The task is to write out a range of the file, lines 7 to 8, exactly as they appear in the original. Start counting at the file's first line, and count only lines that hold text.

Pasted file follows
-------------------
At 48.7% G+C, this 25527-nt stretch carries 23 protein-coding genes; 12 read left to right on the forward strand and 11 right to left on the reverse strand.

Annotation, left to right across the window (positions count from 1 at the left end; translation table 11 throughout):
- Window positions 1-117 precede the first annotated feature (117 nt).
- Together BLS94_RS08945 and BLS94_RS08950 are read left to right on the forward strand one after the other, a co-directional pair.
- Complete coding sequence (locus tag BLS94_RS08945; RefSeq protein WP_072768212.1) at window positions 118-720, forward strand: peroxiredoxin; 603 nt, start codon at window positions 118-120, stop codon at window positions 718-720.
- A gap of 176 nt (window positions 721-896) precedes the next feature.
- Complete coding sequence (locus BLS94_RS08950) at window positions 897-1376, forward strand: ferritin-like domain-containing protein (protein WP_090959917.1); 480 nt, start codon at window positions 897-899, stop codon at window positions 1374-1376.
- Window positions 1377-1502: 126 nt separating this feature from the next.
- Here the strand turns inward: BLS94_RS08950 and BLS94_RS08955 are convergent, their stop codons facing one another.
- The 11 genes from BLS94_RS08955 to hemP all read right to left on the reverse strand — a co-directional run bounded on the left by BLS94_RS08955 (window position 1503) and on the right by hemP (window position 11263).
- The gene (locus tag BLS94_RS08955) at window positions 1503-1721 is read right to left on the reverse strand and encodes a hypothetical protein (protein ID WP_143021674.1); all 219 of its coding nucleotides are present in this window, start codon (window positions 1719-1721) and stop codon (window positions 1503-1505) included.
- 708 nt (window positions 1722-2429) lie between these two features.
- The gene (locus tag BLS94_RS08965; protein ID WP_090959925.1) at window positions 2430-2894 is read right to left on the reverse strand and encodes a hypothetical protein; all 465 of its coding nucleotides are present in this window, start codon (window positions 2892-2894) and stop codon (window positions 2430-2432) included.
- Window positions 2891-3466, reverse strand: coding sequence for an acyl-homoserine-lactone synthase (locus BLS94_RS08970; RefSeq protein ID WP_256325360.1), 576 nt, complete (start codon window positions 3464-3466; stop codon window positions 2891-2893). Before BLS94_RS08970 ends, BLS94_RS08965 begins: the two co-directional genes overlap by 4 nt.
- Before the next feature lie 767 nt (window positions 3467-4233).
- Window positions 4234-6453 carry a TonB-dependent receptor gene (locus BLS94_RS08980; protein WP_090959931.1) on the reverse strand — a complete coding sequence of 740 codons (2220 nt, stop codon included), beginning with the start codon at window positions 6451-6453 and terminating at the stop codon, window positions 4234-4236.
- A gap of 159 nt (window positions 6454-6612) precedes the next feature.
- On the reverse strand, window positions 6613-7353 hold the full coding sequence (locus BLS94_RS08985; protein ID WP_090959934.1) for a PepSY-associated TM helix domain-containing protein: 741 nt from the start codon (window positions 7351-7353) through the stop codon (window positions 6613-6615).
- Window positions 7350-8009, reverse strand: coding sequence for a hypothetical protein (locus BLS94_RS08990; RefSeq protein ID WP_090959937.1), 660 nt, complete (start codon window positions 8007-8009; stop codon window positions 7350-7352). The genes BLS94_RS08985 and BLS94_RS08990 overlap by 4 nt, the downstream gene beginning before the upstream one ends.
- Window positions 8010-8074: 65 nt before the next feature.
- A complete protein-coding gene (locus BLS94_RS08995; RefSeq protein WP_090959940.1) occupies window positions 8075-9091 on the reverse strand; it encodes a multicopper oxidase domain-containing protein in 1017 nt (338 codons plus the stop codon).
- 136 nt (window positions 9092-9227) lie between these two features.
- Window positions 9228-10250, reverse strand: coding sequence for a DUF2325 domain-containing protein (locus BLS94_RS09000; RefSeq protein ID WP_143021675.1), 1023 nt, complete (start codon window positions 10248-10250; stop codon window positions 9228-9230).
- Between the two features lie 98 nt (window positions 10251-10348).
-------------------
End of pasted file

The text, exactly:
- Complete coding sequence (locus BLS94_RS08950) at window positions 897-1376, forward strand: ferritin-like domain-containing protein (protein WP_090959917.1); 480 nt, start codon at window positions 897-899, stop codon at window positions 1374-1376.
- Window positions 1377-1502: 126 nt separating this feature from the next.